File Naming in Operating System
You should already know from the prior article that files offer a means of storing information on a disc so that it can be read at a later time; this information may be required.
As a result, this step needs to be taken in such a way that the user is kept in the dark regarding the specifics of how and where the necessary information is stored, as well as the operation of the disc in terms of storing the necessary information for later use.
Since files are an abstract mechanism, the most important characteristic of any abstract mechanism is the way that the objects being managed are named.
Every time a process in a computer system generates a new file, that file is subsequently assigned a name by the process. You could say that the file continues to exist even after the process has ended or stopped running; in other words, you can say that the file continues to exist and that it can also be accessed by some other processes simply by using the name of the file.
The rule for file naming varies from system to system, but all the current OSs allow strings as file names. Therefore, myfile, file1, my_file, etc. are the three legal file names.
Digits and special characters can also be used to name a file, such as myfile, file-2-1, file_21, 32, etc., which are also legal file names.
The naming of files is supported by many file systems as long as the names contain all 255 possible characters. While other file systems do not, some do make a distinction between the capitalization of words and the case of their initial letters.
The following is a list of the names of the three files:
In a UNIX operating system, each of the aforementioned three files has its own identity, whereas in MS-DOS, each of the aforementioned three files is identical.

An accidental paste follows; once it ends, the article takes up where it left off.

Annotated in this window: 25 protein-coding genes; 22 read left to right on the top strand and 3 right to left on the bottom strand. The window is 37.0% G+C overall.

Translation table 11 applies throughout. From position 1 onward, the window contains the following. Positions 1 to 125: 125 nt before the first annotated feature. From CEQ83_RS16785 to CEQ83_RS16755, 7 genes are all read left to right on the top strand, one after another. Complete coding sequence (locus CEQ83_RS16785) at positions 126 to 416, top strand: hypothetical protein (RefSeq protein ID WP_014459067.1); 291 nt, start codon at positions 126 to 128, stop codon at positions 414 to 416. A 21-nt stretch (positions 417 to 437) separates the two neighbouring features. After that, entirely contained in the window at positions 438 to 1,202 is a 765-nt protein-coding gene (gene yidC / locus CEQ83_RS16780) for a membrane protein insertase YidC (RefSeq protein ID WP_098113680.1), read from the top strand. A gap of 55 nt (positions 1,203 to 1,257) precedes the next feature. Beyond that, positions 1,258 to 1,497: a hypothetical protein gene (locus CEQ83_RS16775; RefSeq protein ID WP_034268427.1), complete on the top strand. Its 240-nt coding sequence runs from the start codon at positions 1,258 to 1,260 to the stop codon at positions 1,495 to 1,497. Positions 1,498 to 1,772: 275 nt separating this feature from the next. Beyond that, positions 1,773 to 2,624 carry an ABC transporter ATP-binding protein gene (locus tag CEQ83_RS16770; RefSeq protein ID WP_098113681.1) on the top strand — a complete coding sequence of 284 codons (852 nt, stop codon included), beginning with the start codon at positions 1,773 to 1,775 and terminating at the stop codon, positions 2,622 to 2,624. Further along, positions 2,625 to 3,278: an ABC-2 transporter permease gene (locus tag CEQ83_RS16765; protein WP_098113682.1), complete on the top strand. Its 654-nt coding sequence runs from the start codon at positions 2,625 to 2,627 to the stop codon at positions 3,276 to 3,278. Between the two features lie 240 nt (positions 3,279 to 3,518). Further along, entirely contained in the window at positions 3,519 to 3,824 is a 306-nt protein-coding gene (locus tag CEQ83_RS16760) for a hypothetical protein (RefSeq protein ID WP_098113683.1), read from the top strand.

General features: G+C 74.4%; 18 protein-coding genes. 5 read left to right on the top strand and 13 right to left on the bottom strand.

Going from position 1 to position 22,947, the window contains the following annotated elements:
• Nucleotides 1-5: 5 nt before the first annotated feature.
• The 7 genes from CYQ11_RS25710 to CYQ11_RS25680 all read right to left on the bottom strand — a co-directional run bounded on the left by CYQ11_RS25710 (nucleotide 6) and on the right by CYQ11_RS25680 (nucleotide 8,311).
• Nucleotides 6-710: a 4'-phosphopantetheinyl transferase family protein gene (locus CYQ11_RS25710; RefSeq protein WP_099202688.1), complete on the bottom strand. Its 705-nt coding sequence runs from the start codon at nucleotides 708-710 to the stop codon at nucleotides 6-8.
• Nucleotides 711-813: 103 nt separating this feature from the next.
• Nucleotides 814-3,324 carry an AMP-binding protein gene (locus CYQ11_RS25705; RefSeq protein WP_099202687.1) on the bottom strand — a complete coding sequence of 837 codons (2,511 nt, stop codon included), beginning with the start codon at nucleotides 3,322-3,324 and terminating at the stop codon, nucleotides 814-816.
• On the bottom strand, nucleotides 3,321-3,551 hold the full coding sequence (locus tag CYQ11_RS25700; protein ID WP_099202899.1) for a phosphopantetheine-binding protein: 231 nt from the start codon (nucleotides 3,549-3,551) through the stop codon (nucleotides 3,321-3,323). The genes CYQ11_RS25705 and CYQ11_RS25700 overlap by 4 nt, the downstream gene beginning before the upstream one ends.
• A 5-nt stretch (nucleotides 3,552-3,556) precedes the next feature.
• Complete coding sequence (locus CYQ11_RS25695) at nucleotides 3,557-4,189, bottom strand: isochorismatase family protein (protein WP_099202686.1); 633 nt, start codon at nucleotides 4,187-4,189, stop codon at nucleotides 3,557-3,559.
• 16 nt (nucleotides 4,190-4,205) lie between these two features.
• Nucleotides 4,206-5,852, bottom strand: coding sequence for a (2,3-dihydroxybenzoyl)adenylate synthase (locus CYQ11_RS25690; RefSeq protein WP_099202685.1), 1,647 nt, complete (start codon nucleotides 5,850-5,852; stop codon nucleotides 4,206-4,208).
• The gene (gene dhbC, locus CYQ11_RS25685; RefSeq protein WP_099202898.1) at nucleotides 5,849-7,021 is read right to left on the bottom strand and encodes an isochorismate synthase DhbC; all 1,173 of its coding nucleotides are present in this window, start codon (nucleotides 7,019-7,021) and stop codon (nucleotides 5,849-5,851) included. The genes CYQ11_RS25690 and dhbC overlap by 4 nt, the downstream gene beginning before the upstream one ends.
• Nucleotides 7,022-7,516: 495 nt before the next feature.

Almost every OS supports two-part file names. These two parts of the file names are separated by a period or dot (.).
The part that comes after the period (.) is known as the file extension, and it typically provides some kind of information regarding the file.
The following is a table that describes the most common file extensions and what files they can be used to open:
|File Extension||File Meaning|
|myfile.bak||This indicates the existence of a backup file.|
|myfile.c||This denotes a source file for the C programming language.|
|myfile.gif||This denotes an image file in GIF format.|
|myfile.hlp||This indicates the presence of a help file.|
|myfile.html||This is an HTML (HyperText Markup Language) file.|
|myfile.jpg||This denotes an image file in JPG format.|
|myfile.mp3||This denotes an MP3 music or audio file in which the music has been encoded in MPEG Layer 3 audio format.|
|myfile.mpg||This is an MPEG video file containing a movie encoded with the MPEG standard.|
|myfile.o||This indicates the presence of an object file.|
|myfile.pdf||This indicates a file in Portable Document Format (PDF).|
|myfile.ps||This denotes a PostScript file.|
|myfile.tex||This denotes TEX formatting programme input.|
|myfile.txt||This denotes a standard text file.|
|myfile.zip||This indicates that the archive has been compressed.|
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